#1
i was thinking about this before: is it possible to write a song that is in neither a major or minor key? take for example the E minor scale (E F# G A B C D) and the E major scale (E F# G# A B C# D#). if a song was written using only the common notes between those two scales (E F# A B), would it even be in a major or minor key? I just had a thought that it would probably end up being major, but i am unsure.
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#3
well, if you stayed on only the root and fifth, it would stay perfect
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#5
kirby shedding some light on your ass! but seriously. wouldn't it be one of those situations where if you take those notes, it just ends up relating to a different key altogether, like kirby said, making it a major or minor of a different key?
#6
12 tone row. Atonal music. Arnold Schoenberg.

Google these terms.
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#7
well actually those terms don't apply to what i was talking about. i was talking about using a set of 4 notes that are common between both the major and minor scales of a root note in a song.
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#8
The notes E-F#-A-B would actually make a Esus2sus4 arpeggio (not a typo).
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#9
They have these all the time...they're called dominant, diminished, and half diminished.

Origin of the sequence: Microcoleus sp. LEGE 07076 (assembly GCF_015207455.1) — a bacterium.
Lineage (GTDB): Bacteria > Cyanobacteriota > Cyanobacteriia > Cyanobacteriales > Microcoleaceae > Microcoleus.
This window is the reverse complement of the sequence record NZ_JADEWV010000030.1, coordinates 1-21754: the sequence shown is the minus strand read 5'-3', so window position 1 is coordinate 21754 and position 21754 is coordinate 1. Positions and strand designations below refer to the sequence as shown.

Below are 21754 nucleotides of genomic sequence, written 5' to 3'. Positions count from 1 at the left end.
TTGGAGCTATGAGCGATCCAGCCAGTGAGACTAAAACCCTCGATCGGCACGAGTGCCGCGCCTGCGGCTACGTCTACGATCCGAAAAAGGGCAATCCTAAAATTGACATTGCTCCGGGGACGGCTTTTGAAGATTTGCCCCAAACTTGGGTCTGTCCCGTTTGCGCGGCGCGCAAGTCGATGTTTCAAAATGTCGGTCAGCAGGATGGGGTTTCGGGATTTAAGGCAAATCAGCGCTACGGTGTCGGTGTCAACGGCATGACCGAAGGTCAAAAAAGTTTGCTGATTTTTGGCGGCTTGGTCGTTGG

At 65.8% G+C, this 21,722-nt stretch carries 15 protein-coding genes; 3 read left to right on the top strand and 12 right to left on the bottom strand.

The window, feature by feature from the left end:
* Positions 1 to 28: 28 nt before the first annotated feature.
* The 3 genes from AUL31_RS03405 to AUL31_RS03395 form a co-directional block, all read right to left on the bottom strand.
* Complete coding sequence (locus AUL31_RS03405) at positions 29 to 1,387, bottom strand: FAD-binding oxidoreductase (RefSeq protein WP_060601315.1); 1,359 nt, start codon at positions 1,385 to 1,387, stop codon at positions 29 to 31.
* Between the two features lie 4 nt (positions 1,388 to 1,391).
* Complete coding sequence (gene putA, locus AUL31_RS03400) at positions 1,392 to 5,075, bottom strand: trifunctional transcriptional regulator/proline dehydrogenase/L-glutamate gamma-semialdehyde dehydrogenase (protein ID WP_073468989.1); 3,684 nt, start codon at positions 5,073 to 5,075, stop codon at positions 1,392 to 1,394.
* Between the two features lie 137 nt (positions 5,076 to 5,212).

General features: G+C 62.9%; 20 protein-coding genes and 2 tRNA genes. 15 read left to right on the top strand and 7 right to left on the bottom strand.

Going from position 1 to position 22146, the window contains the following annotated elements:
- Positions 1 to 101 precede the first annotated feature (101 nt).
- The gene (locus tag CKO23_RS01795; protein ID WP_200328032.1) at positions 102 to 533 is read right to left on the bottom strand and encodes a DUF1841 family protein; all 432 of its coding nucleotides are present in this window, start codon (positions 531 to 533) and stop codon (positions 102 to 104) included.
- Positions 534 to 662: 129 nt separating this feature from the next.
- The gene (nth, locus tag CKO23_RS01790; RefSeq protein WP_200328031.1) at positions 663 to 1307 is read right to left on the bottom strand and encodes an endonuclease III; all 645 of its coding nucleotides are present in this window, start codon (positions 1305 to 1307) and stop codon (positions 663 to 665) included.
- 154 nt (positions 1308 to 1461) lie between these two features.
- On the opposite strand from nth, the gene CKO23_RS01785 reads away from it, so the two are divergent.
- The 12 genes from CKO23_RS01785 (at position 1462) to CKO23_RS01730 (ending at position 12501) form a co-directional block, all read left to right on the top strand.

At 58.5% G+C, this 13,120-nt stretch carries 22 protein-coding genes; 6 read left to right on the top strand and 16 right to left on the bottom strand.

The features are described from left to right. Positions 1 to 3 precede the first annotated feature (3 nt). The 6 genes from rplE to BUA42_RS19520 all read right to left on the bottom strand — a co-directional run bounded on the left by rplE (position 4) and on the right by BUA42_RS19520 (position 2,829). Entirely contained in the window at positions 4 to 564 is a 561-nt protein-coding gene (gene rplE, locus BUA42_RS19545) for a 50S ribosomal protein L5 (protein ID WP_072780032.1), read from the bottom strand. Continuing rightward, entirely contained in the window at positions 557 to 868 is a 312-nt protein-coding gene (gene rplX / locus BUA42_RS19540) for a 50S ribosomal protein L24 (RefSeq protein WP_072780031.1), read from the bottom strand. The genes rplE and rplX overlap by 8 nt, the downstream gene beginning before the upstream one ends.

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#10
Quote by nightwind
12 tone row. Atonal music. Arnold Schoenberg.

Google these terms.

that would be chromatic
#11
^ not necessarily. shawn lane does lots of atonal stuff but its definately NOT chromatic. personally a friend of mine said it best "it sounds like klingon war music dude" ..... but some people dig it
#13
What I was thinking was you could write something in a key, let's say D Major. You could use all the notes from D Major, but when you write a melody, there's no focal point which would make it neither major nor minor.
#14
Quote by Vittu0666
What I was thinking was you could write something in a key, let's say D Major. You could use all the notes from D Major, but when you write a melody, there's no focal point which would make it neither major nor minor.

well if you wrote it in d major it'd be in d major, regardless of any focal points. right?
#15
I believe that, technically, the third is what makes something major or minor. So if you didn't use the major minor third, I think it would be ambiguous.
#16
Quote by Spamwise
well if you wrote it in d major it'd be in d major, regardless of any focal points. right?

Well, what I meant was you could use the notes in D Major, but make sure that there is no tonal center.
#17
Quote by Spamwise
well if you wrote it in d major it'd be in d major, regardless of any focal points. right?


It all depends what the chord sequences resolve to. It could be a modal tune like So What which uses the notes from Cmajor and Db major but the focal point is Dm7 and Ebm7 ie Dorian.
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#18
yes, you can remove "focal points" or "resolution" points and it will sound atonal. basically a constant changing stream of notes that never resolves to any root location will give an atonal effect whether or not it's in a specific key. i've noticed that shawn lane will weave in and out of (not really out of but just go through) different keys at warp speeds, he will also use chords that are seemingly unrelated (really they are related, just often very odd and out there progressions)